This week, we’re taking a look at one of the things we do best at the CAC: lead tours focused on—and celebrating—Chicago’s fascinating architecture.
The Chicago Architecture Center is excited to reinstate select walking tours beginning June 20. Tours are limited to six attendees. Review our safety policies for CAC walking tours and learn more about private and custom tour options now available: My Social Circle and Architecture Conversations.
Need help choosing a CAC walking tour? Consider these favorites selected by CAC staff.
If you only have time for one walking tour, it’s all in the name: Must-See Chicago! This tour gives you a fantastic introduction to some of Chicago’s most iconic buildings. Must-See Chicago is exciting and fast-paced, making you feel like you are a part of the hustle and bustle of downtown Chicago. There is so much to see downtown, and this tour makes it easy and fun to learn about some of the buildings that make Chicago’s architecture world-class. —Michele Kuhn, Coordinator of Volunteer Services
CHICAGO ARCHITECTURE: A WALK THROUGH TIME
I love this tour! It’s great because the featured buildings are presented in chronological order. It’s really neat to see how the city grew as architects learned more about materials and design. —Caroline Duda, Manager of Volunteer Services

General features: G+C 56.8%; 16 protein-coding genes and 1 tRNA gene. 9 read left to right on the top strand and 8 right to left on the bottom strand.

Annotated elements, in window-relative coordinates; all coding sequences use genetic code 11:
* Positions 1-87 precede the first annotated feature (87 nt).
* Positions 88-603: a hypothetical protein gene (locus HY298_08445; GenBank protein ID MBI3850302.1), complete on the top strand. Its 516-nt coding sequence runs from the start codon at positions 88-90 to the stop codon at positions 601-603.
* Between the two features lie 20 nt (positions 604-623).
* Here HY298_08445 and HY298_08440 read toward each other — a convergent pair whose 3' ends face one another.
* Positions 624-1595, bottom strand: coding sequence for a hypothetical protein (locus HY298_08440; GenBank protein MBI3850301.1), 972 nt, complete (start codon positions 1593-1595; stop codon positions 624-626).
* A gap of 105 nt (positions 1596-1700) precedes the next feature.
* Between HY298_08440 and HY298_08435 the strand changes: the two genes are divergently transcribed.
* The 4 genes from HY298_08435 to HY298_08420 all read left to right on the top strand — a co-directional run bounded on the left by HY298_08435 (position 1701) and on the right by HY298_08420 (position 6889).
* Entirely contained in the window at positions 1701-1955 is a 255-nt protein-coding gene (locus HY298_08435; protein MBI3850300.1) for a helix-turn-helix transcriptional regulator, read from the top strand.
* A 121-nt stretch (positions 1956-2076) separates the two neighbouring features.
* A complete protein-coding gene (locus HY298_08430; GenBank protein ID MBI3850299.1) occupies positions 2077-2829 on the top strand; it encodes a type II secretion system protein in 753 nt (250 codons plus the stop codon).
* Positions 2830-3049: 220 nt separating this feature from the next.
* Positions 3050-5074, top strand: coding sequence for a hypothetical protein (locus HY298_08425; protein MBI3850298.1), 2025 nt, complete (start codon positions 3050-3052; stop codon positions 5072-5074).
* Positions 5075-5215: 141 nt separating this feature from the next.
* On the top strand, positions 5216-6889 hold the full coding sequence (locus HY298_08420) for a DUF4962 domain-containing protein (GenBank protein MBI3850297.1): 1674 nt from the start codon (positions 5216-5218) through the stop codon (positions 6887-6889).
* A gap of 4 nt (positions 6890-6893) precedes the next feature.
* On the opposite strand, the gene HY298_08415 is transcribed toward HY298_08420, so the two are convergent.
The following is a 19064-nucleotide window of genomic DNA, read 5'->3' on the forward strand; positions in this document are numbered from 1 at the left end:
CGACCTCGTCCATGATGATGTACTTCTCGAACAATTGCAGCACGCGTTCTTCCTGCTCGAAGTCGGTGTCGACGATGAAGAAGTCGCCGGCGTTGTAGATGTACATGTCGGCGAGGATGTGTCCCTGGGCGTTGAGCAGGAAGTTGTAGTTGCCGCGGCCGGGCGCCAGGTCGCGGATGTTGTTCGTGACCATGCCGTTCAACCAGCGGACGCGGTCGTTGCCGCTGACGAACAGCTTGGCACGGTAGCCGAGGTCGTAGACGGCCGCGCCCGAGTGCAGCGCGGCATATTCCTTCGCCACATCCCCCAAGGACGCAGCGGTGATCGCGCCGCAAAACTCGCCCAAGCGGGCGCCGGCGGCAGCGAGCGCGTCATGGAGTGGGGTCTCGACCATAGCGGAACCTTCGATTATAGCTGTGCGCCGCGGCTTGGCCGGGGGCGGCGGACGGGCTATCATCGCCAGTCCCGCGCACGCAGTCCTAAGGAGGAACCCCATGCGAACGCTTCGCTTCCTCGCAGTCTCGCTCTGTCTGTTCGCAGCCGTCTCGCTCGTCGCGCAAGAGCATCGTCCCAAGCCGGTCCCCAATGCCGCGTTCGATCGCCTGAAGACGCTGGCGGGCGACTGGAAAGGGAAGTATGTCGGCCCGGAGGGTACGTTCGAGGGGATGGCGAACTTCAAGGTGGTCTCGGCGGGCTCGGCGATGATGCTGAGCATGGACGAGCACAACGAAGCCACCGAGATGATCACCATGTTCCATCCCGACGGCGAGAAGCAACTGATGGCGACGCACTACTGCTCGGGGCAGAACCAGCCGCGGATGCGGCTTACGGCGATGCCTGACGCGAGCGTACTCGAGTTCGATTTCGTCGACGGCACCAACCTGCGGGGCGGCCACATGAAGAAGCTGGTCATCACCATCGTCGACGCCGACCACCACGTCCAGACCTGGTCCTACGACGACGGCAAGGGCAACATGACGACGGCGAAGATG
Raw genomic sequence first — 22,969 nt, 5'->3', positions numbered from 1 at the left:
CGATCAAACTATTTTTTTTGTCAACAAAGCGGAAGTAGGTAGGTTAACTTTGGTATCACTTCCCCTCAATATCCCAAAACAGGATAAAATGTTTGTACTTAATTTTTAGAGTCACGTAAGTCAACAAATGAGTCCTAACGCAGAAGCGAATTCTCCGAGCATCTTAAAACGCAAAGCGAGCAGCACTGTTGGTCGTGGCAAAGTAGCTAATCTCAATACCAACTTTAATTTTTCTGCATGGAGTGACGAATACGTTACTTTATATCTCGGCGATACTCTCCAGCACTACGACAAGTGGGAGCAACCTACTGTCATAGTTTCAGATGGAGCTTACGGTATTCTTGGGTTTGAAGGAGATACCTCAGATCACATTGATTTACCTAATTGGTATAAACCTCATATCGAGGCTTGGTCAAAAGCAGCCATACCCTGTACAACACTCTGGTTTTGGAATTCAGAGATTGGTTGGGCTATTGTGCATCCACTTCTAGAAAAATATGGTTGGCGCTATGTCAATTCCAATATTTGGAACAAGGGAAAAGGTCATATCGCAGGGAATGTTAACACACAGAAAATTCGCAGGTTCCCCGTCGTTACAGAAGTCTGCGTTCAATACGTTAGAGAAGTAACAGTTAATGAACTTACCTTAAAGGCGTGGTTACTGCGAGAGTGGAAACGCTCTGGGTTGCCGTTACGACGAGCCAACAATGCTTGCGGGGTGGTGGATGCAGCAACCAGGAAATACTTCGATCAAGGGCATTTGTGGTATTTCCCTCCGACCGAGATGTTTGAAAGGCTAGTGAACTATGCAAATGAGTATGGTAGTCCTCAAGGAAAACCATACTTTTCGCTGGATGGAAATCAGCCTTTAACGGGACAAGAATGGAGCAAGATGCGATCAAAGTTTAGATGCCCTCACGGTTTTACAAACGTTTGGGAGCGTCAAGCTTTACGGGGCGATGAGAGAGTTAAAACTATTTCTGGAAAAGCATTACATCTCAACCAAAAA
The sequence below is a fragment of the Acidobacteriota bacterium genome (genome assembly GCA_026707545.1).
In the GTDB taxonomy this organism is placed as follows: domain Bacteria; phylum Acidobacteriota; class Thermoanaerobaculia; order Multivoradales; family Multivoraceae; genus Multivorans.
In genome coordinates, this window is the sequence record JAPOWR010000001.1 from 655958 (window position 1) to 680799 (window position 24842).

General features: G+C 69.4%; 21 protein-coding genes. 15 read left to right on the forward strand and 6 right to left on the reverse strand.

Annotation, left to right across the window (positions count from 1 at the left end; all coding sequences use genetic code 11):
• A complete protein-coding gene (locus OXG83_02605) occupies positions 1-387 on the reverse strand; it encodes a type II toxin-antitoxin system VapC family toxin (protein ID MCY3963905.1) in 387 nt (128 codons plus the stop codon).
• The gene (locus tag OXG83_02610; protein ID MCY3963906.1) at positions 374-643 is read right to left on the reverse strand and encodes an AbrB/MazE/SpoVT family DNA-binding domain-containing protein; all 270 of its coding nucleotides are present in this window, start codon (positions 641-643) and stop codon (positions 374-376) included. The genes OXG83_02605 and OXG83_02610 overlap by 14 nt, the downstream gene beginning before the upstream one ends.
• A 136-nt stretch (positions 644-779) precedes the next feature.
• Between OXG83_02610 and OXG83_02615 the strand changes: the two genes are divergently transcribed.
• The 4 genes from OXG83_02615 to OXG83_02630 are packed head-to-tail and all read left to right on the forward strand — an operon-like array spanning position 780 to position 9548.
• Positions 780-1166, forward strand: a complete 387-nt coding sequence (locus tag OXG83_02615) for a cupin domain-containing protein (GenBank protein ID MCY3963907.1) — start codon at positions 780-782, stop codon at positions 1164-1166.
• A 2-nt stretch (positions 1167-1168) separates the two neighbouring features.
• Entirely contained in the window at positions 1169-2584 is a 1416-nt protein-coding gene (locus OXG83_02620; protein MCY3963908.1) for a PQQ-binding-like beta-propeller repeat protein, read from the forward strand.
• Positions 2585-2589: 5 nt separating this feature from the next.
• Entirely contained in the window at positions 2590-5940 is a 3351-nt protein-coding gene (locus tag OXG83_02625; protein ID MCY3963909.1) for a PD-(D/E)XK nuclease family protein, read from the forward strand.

FULTON-RANDOLPH MARKET: FROM GRITTY TO GOURMET
I enjoy the Fulton Market tour because it shows how a neighborhood can adapt to changing times, but still stay true to its original intent. You get an insider look at all the hip new places popping up in the area. Pro tip: make a reservation at one of the local restaurants to continue your experience after the tour. —Caroline Duda, Manager of Volunteer Services
This was the first walking tour I took when I started working at the CAC. It ignited my love of architecture and Chicago’s history. Tour takers will get an up-close look at 19th century skyscrapers and learn how building innovations literally transformed Chicago. Be on the lookout for the Monadnock Building, with its six-foot-thick brick façade. At 16 stories, it is still the tallest load-bearing building in the world. —Hallie Rosen, Director of Program Services